Power Outage FAQs
- Does Mississippi Power turn off the power before a storm?
- Should I stop the crews in the bucket trucks to let them know my power is out?
- Why are crews leaving my neighborhood when power is still out?
- Should I call Mississippi Power every day that my power's out to make sure the company knows I don't have electricity?
- If my home has structural damage, can't Mississippi Power go ahead and turn power back on before repairs are made?
- Will my account with Mississippi Power be credited for the time I was without power?
- Why can't all power lines go underground to keep power from going out?
Does Mississippi Power turn off the power before a storm?
No. When a major storm strikes, Mississippi Power's computerized system keeps up with the lines and substations that go out of service. This is valuable knowledge because the company knows where to begin restoration once the storm has passed. If power were turned off, Mississippi Power would have no idea where the major damage was and restoration would be slowed. Also, turning off all the power ahead of a storm creates a huge safety problem after the storm passes. Once the computerized system lets the operator know which lines are out, the operator will not turn that line back on until repairs are made.
Should I stop the crews in the bucket trucks to let them know my power is out?
No. While Mississippi Power line crews are happy to assist customers where possible, stopping them to ask questions or make special requests only slows restoration. If power has been restored to your entire neighborhood, but you are without power, check your meter box for damage, or call Mississippi Power's customer service at 1-800-ITS-DARK (1-800-487-3275).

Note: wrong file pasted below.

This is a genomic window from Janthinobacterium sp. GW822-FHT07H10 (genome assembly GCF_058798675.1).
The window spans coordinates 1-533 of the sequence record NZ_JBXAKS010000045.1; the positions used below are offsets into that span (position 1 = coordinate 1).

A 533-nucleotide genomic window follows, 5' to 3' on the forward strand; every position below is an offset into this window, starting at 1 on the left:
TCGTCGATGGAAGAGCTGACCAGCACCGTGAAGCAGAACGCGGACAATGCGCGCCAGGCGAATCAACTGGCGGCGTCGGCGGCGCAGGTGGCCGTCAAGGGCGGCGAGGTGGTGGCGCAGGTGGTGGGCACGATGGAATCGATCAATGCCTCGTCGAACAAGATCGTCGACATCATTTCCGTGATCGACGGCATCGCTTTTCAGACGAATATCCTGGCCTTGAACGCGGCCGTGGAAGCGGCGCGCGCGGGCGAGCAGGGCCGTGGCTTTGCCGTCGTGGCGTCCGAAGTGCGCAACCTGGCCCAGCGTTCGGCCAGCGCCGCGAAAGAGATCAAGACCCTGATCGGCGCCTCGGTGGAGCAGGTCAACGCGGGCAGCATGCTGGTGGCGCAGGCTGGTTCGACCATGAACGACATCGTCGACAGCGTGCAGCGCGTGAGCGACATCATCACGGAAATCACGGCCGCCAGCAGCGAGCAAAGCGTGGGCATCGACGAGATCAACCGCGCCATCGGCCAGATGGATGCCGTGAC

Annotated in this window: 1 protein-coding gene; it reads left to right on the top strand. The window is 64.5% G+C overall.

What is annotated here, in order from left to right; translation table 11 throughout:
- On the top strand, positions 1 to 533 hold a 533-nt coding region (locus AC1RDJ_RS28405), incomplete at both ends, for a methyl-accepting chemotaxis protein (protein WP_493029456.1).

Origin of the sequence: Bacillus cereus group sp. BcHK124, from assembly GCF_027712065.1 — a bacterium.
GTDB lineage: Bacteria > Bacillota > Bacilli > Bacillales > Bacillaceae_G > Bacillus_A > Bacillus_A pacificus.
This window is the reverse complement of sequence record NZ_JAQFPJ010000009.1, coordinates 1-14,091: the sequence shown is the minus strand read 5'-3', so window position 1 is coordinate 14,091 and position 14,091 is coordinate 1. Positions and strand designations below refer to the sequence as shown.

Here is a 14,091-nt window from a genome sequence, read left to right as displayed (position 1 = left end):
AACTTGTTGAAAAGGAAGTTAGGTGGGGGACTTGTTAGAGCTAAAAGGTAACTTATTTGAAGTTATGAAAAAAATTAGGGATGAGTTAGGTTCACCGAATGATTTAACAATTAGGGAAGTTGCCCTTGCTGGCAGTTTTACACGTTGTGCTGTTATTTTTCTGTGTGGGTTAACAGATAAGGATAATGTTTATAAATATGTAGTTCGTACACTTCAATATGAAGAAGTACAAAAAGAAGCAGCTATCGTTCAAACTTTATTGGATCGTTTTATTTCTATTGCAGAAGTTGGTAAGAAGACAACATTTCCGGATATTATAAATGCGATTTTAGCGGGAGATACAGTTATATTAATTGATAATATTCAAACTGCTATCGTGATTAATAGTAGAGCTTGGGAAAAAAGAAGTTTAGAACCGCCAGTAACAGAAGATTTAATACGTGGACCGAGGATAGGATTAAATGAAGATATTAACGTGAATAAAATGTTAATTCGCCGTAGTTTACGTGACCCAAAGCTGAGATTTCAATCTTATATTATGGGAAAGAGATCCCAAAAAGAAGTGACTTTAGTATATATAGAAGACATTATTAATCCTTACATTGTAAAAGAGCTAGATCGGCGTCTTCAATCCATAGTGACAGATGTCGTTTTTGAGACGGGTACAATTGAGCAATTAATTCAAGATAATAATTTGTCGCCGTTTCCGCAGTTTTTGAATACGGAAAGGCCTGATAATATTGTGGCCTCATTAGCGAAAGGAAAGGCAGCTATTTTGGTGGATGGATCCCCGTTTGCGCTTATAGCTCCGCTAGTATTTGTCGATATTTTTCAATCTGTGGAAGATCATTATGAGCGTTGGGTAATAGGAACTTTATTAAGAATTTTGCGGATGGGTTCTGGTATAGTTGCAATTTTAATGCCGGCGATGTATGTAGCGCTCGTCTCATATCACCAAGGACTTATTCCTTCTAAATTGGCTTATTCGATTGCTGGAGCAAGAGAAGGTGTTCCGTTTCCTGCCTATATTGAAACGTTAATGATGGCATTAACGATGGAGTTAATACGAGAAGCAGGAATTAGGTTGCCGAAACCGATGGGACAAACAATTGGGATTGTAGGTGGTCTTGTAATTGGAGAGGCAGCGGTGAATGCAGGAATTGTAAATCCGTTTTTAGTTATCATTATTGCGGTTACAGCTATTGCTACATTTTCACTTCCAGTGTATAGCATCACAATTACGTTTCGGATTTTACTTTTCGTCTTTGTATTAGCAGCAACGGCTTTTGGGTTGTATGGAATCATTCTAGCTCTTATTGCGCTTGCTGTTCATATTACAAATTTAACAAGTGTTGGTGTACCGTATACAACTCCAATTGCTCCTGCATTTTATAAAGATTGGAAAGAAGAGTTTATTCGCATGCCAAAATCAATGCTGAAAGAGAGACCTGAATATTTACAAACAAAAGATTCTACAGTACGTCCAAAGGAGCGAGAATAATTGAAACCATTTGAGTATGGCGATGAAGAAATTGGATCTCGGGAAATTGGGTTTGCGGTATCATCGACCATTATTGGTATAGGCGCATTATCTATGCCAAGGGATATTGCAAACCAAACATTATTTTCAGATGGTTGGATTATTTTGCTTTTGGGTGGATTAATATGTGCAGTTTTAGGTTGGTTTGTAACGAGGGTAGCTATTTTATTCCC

Why are crews leaving my neighborhood when power is still out?
Be assured Mississippi Power crews are not leaving because it's "the end of the work day." Crews could be leaving for a variety of reasons: they need to pick up more supplies to continue restoration; conditions have become unsafe; or the problem needs additional work.
Should I call Mississippi Power every day that my power's out to make sure the company knows I don't have electricity?
Following a severe storm with widespread power interruptions, customers should wait a reasonable amount of time before calling to report an outage. There's no need to call within the first 24 to 48 hours. The company knows where the power is out because its automated system alerts a technician when a line goes off. As the restoration progresses, Mississippi Power will announce through the media if residents in specific areas should call in if they're still without power.
If my home has structural damage, can't Mississippi Power go ahead and turn power back on before repairs are made?
No. Each county has guidelines that the company must follow in connecting service. The first consideration - for both the county and Mississippi Power - is protecting the homeowner's safety. As a general rule, a licensed contractor must make repairs and an inspection permit issued by the county before Mississippi Power can restore electricity to a damaged structure.
Will my account with Mississippi Power be credited for the time I was without power?
Mississippi Power customers are only charged for electricity they use; it's not like cable television service, where you pay a flat, monthly fee whether you watch the cable channels or not. Therefore, if your power is out, you will not be charged for it.
Why can't all power lines go underground to keep power from going out?
Putting power lines underground is not Mississippi Power's decision. We put lines underground at the customer's request. Because it is much more costly -- up to 10 times more expensive -- to put lines underground, the customers who want it have to pay extra for the installation. It's just like call waiting or call forwarding on your telephone -- those are services that you pay extra for above the basic phone charge. The state of Mississippi requires Mississippi Power to do likewise if a customer wants underground lines.
Going underground is reliable, but it won't stop all outages. All underground lines have to come out of the ground somewhere. If you have an outage on an underground system it takes much longer to locate it (you can't see it) and repair it (you have to dig up streets and yards).